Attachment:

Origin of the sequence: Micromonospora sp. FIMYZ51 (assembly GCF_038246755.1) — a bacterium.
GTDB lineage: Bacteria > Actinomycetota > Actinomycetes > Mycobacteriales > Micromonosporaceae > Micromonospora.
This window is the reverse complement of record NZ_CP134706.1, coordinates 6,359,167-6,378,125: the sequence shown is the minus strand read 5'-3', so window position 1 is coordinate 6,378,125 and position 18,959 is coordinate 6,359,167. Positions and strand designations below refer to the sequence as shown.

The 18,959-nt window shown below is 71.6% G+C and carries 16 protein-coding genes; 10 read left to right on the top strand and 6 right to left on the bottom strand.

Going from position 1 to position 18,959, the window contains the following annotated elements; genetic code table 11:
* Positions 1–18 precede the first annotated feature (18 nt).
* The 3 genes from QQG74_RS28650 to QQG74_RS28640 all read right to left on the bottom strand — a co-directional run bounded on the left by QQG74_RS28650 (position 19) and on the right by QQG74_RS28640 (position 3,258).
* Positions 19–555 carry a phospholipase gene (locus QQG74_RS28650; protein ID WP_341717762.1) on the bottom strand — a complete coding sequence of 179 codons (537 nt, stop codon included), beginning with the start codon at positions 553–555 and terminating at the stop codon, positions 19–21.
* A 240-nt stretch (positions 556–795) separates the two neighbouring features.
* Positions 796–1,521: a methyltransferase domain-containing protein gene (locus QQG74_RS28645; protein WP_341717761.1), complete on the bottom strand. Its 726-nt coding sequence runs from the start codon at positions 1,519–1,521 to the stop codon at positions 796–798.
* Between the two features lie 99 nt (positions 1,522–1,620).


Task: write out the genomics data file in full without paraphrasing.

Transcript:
Origin of the sequence: Micromonospora sp. FIMYZ51 (assembly GCF_038246755.1) — a bacterium.
GTDB lineage: Bacteria > Actinomycetota > Actinomycetes > Mycobacteriales > Micromonosporaceae > Micromonospora.
This window is the reverse complement of record NZ_CP134706.1, coordinates 6,359,167-6,378,125: the sequence shown is the minus strand read 5'-3', so window position 1 is coordinate 6,378,125 and position 18,959 is coordinate 6,359,167. Positions and strand designations below refer to the sequence as shown.

The 18,959-nt window shown below is 71.6% G+C and carries 16 protein-coding genes; 10 read left to right on the top strand and 6 right to left on the bottom strand.

Going from position 1 to position 18,959, the window contains the following annotated elements; genetic code table 11:
* Positions 1–18 precede the first annotated feature (18 nt).
* The 3 genes from QQG74_RS28650 to QQG74_RS28640 all read right to left on the bottom strand — a co-directional run bounded on the left by QQG74_RS28650 (position 19) and on the right by QQG74_RS28640 (position 3,258).
* Positions 19–555 carry a phospholipase gene (locus QQG74_RS28650; protein ID WP_341717762.1) on the bottom strand — a complete coding sequence of 179 codons (537 nt, stop codon included), beginning with the start codon at positions 553–555 and terminating at the stop codon, positions 19–21.
* A 240-nt stretch (positions 556–795) separates the two neighbouring features.
* Positions 796–1,521: a methyltransferase domain-containing protein gene (locus QQG74_RS28645; protein WP_341717761.1), complete on the bottom strand. Its 726-nt coding sequence runs from the start codon at positions 1,519–1,521 to the stop codon at positions 796–798.
* Between the two features lie 99 nt (positions 1,522–1,620).